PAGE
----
Construction workers put the finishing touches on the new Elliot School of International Affairs Wednesday, buffing out scratches in the shiny marble floors of the $72 million building.
While students moved into the residence hall in the E Street complex in August, construction complications pushed back the opening of classrooms and offices until after spring break, officials said.
The 21 classrooms in 1957 E St. will seat a total of 1,388 students, providing two of the largest lecture halls on campus.
“We’ve had more space than we’ve ever had before for our support staff,” said Eric Hougen, ESIA director of administrative and fiscal affairs. “I think that we are already providing a better service to students.”
In addition to the two 300-person lecture halls, the building includes seven 65-student rooms with projector screens, VCR and DVD players and instructor computers. The six 24-student rooms also contain projector screens and ceiling-mounted televisions.
There are three computer labs on the lower level and five executive seminar rooms on the sixth floor. ESIA officials said the building meets their needs by providing additional classroom and administrative resources in a unified location.
Hougen said the new space allows the school to provide more room for already over-crowed departments, including student support services, which outgrew its Stuart Hall basement home.
“There were (staff) positions we were planning to fill that we couldn’t fill until we had space,” Hougen said, noting that ESIA has hired at least two staff positions.
Last year GW reached an agreement with the West End Citizens’ Association to provide the community with retail vendors in exchange for the space.
City zoning restrictions require the University to fill a 33,000-square-foot retail space on the first floor of the building before Aug. 15, said University Senior Counsel Charles Barber.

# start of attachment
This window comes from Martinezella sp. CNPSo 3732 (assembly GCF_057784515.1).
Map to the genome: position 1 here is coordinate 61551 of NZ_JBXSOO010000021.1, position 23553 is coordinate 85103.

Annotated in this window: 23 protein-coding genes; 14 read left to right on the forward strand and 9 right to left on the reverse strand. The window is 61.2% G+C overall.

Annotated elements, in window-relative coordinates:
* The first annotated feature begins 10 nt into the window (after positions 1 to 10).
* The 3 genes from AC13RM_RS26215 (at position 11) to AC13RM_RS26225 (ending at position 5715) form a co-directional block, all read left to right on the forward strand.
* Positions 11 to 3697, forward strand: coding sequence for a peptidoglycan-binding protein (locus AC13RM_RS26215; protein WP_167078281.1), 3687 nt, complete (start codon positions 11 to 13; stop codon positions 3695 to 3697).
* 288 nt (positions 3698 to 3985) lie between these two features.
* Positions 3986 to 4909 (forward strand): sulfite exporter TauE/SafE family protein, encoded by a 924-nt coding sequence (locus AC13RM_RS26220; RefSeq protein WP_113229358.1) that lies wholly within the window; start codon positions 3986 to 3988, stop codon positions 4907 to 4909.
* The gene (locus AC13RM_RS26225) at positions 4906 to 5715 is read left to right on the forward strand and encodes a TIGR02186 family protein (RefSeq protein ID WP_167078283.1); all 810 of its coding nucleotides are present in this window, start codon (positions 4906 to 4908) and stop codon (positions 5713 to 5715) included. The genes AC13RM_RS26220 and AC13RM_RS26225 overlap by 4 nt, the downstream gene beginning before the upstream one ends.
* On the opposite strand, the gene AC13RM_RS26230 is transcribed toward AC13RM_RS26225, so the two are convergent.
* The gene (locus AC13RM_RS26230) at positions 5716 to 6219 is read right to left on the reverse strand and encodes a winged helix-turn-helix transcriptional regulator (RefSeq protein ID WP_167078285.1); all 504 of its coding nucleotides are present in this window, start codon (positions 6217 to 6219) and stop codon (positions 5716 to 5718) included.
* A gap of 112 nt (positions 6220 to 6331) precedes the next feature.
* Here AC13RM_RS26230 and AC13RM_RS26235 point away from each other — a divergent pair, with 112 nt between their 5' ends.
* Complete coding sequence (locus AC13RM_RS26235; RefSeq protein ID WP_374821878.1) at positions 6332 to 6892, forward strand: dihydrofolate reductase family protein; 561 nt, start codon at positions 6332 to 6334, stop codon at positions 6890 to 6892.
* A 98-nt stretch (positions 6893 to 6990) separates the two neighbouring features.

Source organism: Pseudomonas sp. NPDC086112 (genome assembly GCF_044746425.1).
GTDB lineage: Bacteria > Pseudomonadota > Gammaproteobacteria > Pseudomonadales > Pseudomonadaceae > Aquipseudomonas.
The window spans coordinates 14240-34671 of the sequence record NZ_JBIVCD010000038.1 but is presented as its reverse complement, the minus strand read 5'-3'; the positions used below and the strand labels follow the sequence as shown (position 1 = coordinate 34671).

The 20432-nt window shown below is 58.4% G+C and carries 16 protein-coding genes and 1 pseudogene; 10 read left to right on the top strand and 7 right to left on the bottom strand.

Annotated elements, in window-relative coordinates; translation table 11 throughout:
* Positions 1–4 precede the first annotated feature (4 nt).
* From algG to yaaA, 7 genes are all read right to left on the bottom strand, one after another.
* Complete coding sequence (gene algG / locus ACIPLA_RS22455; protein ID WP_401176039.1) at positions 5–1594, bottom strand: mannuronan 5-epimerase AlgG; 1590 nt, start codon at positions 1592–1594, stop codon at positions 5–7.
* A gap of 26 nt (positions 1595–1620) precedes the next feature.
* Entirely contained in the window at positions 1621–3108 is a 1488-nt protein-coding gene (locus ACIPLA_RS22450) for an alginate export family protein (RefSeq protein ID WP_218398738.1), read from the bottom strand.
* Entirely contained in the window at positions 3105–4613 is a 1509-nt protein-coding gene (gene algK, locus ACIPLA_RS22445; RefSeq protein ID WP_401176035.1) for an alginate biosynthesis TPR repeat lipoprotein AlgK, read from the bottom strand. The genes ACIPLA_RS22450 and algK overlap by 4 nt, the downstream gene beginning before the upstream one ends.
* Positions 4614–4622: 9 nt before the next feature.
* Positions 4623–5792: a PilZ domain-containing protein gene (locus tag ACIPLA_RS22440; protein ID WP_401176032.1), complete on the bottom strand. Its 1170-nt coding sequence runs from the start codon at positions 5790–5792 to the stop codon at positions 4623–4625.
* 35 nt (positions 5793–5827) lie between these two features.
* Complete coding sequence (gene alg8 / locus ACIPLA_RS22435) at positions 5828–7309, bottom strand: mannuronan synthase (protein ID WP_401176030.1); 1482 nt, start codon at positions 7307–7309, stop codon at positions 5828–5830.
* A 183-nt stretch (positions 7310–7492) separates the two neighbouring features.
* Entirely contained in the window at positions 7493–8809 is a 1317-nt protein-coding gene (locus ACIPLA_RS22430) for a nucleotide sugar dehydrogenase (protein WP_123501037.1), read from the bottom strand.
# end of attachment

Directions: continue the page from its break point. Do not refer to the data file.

“We are in negotiations to provide that retail space,” Barber said. “I can’t tell who they are, but we are under a deadline to have that space filled within one year of occupancy, and we’re on target to do that.”
The University also agreed to donate $100,000 for five years to the Foggy Bottom Feeding Program, an organization that aids the homeless.
Space vacated by ESIA offices and classes in Lisner and Stuart Halls will be renovated this summer in a $4 million addition to the Law School, said Thomas Morrison, associate administrative dean for the Law School.
Renovations of Stuart Hall and parts of Lisner will continue through the summer, adding 30 faculty offices and 10 administrative offices. By changing the configuration of existing rooms, nine additional classrooms will enhance the Law School, offering law students state-of-the-art classroom facilities in a more intimate environment, Morrison said.
While Lisner will continue to hold many department offices, no undergraduate classes will be held in either building.
“(The renovation is) filling a huge need that we’ve had for a while,” Morrison said. “It will change the structure of how we teach at the Law School – we can go to smaller seminars.”
Morrison noted the new building will not affect Law School enrollment but will simply allow the school a much-needed expansion.
“This project is the third phase of things we’ve been doing for the last five years,” he said. “The (opening of the new E Street) building was designed to be the turning point. This is a long-awaited project.”
Stuart and Lisner halls are also located directly next to buildings currently occupied by the Law School. The construction is designed to “give the look of one law school instead of individual buildings,” Morrison said.
The geography department also moved out of its current location in the Quigley’s Pharmacy building at 21st and G streets into the new Elliott School.
While many ESIA classes were moved last month to take full advantage of the new building and to begin Stuart and Lisner renovations, students said they don’t mind the change.
“(The building) is amazing,” said Todd Robinson, first year ESIA graduate student. “It has an extremely interesting architectural design.”
However, many students complained about the distance of the building from campus. The walk from the E. Street building to the Marvin Center takes approximately eight minutes.
“It’s a hike from the Foggy Bottom (Metro stop) and campus,” Robinson said.
Other students said they were intrigued by the unique design of the building.
“There’s a little bit of wasted space,” said sophomore Ben Kolbe of the vast hallways and extravagant foyers. “They could have put more dorm (rooms) or something in here.”
While most students and faculty seemed pleased with the new facilities, some amenities left many puzzled.
“The building itself is perfect,” said Russian professor Elena Ovtcharenko. “But the boards (don’t erase) and there are no tables. Professors need tables.”